China’s Ministry of Culture and Tourism said on Friday that it will “blacklist” what it termed a “third batch” of overseas destinations that attract Chinese tourists for gambling activities. The ministry also said it would work with several other government departments to “suspend tour groups and arrangement of tourist visas” for outbound travel to these destinations.
As with earlier official mentions of China’s overseas-gambling blacklist, the latest announcement didn’t identify the places concerned.
The ministry mentioned on Friday its previous approach of including several overseas destinations – in “two batches” – in its “blacklist system” for cross-border gambling tourist destinations. It said such approach was to “better regulate the travel market” and “safeguard the lives and financial safety of Chinese citizens”.
“The Ministry of Culture and Tourism is to adopt a measure to blacklist a third batch of travel destinations, in response to the recent developments whereby some cities abroad have lured Chinese tourists for gambling activities,” stated the ministry.
It added: “The ministry will – together with the Ministry of Foreign Affairs, the Ministry of Public Security, the National Immigration Administration and the Civil Aviation Administration of China – adopt measures to suspend outbound tour groups and the arrangement of tourist visas for trips to these cities and attractions abroad that are on the ‘blacklist’; and reinforce the restrictive measures on business jets [travel] and charter services.”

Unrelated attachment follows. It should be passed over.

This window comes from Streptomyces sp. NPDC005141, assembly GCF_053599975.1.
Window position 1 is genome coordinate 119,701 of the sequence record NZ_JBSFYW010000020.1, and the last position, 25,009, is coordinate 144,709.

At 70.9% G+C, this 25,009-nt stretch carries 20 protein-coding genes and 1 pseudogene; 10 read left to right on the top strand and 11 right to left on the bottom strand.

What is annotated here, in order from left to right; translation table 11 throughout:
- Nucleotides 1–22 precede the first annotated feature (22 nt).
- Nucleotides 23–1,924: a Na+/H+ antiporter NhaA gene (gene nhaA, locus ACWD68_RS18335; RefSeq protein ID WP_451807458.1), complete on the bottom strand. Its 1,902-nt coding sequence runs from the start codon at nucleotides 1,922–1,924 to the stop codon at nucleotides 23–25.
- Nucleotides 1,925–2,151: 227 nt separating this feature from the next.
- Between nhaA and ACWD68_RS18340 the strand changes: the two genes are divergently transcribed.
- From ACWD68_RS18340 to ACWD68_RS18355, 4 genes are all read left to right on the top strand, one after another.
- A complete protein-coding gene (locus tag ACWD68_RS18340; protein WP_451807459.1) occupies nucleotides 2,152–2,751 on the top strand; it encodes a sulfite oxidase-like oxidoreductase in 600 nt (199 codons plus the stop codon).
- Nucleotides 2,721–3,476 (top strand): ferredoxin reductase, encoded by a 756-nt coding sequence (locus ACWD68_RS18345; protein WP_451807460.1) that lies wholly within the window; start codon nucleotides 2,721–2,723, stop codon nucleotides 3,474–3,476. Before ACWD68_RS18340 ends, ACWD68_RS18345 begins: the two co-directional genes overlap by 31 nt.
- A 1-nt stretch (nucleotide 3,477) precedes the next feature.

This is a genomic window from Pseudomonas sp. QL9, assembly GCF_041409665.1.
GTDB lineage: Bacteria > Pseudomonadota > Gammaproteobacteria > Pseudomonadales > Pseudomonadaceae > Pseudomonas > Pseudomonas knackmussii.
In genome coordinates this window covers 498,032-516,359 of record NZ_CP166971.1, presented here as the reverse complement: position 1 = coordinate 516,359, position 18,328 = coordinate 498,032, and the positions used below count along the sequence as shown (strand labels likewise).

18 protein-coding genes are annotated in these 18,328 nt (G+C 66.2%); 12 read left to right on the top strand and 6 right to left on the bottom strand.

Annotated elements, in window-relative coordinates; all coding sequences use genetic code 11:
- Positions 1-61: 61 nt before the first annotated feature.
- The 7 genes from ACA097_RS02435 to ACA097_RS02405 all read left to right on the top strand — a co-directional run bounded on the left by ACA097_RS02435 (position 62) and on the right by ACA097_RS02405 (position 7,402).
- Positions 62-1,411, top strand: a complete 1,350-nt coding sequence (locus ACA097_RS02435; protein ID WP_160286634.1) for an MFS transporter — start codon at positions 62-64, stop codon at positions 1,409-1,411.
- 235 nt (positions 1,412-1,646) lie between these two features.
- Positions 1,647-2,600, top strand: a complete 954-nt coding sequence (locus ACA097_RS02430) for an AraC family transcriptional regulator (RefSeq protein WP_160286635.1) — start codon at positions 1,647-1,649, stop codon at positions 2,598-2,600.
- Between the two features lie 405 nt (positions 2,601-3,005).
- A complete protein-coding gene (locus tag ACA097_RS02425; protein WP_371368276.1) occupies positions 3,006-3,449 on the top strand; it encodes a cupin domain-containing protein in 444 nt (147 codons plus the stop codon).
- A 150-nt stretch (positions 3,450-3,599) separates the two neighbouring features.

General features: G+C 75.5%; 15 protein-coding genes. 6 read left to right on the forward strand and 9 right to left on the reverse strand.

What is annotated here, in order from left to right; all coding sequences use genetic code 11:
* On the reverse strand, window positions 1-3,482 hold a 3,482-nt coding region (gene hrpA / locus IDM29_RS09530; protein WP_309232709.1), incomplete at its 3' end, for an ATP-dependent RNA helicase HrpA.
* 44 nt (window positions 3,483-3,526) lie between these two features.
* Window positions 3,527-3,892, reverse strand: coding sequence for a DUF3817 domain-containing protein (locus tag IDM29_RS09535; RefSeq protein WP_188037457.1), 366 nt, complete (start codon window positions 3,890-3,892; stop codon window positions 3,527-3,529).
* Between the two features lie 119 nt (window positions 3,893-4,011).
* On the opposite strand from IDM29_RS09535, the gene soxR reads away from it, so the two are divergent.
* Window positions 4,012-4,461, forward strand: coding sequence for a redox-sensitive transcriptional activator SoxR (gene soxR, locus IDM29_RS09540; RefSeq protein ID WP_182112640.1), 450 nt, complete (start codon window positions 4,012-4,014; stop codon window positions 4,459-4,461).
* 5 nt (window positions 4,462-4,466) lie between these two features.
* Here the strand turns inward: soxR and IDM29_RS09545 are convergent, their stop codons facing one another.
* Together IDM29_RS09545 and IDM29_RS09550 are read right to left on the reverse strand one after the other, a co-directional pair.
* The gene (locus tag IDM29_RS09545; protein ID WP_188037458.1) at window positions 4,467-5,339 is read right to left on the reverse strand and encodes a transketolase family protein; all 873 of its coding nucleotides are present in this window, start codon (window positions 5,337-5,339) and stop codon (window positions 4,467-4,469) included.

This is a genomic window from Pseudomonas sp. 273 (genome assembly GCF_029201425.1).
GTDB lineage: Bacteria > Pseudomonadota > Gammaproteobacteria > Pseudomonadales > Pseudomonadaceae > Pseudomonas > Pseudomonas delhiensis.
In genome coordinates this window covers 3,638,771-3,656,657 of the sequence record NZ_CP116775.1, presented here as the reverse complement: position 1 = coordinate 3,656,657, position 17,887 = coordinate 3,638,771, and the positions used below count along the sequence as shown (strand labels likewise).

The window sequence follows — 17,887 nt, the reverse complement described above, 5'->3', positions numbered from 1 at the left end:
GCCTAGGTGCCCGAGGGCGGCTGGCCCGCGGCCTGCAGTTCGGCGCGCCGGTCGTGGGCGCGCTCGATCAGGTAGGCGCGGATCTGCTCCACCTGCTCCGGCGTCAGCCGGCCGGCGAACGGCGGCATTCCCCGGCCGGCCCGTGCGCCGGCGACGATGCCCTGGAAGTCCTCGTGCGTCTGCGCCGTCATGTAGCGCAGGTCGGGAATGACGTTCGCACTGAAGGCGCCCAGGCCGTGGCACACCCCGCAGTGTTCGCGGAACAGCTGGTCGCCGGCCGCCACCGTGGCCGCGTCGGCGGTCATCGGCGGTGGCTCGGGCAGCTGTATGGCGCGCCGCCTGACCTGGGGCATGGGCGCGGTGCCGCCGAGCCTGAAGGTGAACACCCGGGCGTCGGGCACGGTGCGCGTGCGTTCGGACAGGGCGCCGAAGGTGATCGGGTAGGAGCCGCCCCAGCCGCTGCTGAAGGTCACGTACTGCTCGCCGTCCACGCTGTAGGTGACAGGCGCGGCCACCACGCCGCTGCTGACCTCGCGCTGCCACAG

The Ministry of Culture and Tourism also noted that the “blacklist” of travel destinations would be “dynamically adjusted” in accordance to any changes seen in overseas markets.
Under a new amendment in mainland China criminal law – with effect from March 1 – anyone who “organises” trips for mainland Chinese for the purpose of overseas gambling will be deemed to have committed a criminal act.
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